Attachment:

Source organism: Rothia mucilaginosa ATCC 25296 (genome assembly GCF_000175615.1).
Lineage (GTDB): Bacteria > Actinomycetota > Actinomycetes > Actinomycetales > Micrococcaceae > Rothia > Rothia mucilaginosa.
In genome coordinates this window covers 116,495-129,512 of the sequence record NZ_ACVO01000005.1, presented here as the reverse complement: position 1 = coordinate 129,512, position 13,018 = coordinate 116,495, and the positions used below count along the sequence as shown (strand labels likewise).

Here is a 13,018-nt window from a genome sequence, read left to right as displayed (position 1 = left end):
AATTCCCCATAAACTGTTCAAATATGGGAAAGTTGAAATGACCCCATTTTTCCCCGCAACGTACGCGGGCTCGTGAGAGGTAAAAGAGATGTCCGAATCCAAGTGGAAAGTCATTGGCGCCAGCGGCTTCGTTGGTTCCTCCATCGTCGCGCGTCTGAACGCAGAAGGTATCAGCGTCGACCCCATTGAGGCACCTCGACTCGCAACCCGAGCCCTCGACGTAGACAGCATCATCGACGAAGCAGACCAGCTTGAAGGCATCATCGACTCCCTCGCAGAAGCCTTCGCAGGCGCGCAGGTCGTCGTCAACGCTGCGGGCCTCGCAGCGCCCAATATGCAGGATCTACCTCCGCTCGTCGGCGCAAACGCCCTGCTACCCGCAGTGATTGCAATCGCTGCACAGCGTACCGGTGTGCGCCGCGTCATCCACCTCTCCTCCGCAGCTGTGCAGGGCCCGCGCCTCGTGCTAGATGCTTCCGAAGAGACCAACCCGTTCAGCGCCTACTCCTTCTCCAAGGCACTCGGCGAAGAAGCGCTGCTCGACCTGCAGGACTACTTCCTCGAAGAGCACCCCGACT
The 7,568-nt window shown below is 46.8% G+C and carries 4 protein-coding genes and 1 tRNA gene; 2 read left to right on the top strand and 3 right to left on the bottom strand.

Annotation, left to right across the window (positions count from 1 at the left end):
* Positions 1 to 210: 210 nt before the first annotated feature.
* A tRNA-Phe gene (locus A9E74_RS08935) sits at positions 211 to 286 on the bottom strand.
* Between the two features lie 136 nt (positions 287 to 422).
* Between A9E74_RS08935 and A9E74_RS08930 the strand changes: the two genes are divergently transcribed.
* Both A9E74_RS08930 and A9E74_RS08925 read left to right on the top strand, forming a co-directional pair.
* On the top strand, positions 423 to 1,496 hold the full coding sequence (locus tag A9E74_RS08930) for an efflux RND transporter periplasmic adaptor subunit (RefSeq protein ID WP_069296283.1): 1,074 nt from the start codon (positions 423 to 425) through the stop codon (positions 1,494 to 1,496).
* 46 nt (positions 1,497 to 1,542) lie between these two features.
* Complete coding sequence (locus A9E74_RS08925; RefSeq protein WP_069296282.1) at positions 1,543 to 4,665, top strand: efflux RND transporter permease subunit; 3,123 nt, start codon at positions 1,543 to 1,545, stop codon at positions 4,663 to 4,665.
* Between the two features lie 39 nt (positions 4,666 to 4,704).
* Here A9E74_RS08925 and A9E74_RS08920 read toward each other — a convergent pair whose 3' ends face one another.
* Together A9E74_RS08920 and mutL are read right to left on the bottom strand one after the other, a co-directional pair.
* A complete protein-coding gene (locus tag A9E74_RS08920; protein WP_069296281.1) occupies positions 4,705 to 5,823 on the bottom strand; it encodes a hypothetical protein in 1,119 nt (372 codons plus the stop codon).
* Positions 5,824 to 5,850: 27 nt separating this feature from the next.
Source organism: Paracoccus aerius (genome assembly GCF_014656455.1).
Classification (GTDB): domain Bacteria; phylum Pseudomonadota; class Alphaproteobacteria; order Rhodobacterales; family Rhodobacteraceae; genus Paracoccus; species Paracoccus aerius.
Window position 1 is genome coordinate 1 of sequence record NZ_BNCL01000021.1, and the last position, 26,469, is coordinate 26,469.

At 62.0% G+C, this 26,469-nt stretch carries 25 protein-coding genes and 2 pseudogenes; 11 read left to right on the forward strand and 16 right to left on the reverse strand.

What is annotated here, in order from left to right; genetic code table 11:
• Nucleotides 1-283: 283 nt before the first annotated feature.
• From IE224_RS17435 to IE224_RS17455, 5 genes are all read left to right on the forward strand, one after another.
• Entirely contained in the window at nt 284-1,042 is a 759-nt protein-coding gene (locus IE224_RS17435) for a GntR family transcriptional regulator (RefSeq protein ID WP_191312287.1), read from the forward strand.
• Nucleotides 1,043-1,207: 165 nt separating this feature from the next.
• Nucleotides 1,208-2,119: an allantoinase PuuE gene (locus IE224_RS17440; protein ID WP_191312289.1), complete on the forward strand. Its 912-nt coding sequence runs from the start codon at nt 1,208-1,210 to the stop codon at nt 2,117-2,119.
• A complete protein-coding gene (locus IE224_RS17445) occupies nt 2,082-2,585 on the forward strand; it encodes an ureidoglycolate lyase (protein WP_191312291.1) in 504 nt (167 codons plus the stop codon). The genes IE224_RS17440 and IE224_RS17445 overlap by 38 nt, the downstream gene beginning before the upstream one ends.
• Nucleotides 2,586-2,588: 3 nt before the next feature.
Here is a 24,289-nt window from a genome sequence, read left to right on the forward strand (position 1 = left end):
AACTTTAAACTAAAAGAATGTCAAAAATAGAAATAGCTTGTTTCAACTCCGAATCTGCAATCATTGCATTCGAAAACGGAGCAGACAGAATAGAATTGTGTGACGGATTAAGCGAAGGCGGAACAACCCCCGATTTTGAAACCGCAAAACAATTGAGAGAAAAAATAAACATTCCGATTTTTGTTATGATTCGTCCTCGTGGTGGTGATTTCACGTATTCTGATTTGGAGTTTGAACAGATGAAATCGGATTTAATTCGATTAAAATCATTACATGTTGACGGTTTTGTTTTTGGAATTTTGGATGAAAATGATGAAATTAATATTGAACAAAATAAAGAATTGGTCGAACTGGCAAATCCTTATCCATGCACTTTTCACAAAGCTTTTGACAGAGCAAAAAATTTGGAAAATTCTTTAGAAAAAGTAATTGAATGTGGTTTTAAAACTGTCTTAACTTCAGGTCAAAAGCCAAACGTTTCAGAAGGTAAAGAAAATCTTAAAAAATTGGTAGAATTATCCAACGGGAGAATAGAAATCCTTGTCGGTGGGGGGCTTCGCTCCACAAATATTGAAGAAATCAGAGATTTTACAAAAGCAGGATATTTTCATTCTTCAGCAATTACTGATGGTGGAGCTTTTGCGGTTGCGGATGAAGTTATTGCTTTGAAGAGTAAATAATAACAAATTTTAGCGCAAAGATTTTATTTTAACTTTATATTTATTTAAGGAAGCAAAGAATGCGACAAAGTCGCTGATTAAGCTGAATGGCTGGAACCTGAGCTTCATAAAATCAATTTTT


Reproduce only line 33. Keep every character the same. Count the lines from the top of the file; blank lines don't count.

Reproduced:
Here is a 24,289-nt window from a genome sequence, read left to right on the forward strand (position 1 = left end):